In the context of the COVID-19 pandemic, the statistics and available data reveal that children belong to the population group that has suffered the least health impact, as they are less prone to the risk of infection, especially compared to older adults.
Originally published in English on the Caribbean Migration Consultation website.
The living conditions of migrants, the intention to migrate to a previously established country of destination and the timing and logistics of migratory dynamics have been severely affected by COVID-19. The health emergency has implied not only the closure of borders, and the consequent restrictions on mobility, but also an increase in the health vulnerabilities of the migrant population, which on numerous occasions has been stranded in shelters in border areas. Such is the case of Haitian, and to a lesser extent Cuban, African and Asian migrants, whose migratory projects have been momentarily interrupted by the pandemic and who are now sheltering in Panama, near the border with Colombia, as their itinerary was obstructed by the border closures.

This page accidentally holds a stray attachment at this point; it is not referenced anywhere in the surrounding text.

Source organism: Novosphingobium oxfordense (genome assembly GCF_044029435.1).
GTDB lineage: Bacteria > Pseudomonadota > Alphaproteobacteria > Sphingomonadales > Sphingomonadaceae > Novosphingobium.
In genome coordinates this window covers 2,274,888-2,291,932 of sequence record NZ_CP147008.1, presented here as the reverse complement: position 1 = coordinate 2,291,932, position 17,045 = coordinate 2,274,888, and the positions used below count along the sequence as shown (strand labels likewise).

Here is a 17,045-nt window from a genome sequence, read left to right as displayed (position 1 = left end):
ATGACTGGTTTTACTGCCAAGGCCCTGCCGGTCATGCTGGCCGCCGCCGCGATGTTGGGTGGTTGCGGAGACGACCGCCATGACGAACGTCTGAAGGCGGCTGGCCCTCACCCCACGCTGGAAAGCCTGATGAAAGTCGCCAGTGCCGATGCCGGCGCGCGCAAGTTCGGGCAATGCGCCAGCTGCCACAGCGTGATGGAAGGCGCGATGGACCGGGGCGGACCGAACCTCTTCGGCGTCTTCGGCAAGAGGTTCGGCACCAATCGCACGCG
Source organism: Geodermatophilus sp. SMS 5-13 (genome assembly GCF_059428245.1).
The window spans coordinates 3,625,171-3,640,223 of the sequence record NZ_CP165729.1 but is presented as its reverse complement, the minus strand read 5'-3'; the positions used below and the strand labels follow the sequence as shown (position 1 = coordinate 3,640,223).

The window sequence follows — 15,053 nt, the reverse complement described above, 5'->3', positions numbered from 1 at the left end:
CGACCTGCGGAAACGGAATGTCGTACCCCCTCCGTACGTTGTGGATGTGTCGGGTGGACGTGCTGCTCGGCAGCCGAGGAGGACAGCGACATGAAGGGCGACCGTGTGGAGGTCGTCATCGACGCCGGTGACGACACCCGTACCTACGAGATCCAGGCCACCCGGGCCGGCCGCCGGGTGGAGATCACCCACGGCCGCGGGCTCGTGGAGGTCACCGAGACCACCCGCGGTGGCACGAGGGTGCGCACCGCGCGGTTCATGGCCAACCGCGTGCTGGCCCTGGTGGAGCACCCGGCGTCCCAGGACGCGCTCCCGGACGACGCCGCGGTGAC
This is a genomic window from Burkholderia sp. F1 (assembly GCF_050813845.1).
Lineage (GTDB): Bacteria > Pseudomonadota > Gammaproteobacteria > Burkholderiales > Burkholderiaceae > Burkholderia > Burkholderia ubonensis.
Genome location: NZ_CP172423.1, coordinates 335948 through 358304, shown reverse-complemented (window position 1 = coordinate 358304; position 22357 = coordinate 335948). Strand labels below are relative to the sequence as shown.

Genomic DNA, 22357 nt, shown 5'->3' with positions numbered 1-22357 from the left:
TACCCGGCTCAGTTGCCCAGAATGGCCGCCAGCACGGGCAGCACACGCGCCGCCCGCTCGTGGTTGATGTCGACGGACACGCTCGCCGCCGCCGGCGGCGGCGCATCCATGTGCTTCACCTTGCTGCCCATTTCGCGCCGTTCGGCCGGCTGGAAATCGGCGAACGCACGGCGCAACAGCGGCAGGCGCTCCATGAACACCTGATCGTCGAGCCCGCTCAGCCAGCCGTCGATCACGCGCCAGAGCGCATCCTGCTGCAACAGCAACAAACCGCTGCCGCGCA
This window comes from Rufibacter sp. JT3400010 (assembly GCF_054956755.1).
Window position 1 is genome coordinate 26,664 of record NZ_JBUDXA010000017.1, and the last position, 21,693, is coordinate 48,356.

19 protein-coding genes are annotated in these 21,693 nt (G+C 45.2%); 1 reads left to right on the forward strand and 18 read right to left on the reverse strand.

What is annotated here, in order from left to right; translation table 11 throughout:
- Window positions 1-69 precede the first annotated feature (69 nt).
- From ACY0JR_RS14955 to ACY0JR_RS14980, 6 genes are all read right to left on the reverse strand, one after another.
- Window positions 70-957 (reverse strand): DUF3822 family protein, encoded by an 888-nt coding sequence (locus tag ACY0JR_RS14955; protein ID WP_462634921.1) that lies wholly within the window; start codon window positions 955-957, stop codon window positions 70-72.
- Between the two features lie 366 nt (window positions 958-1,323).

In the world, three out of four people living in poverty and suffering from hunger live in rural areas. This data, released by FAO, emphasizes the extent of rural poverty, caused by factors such as lack of employment and opportunities, limited access to services and infrastructure, and conflicts over natural resources and land.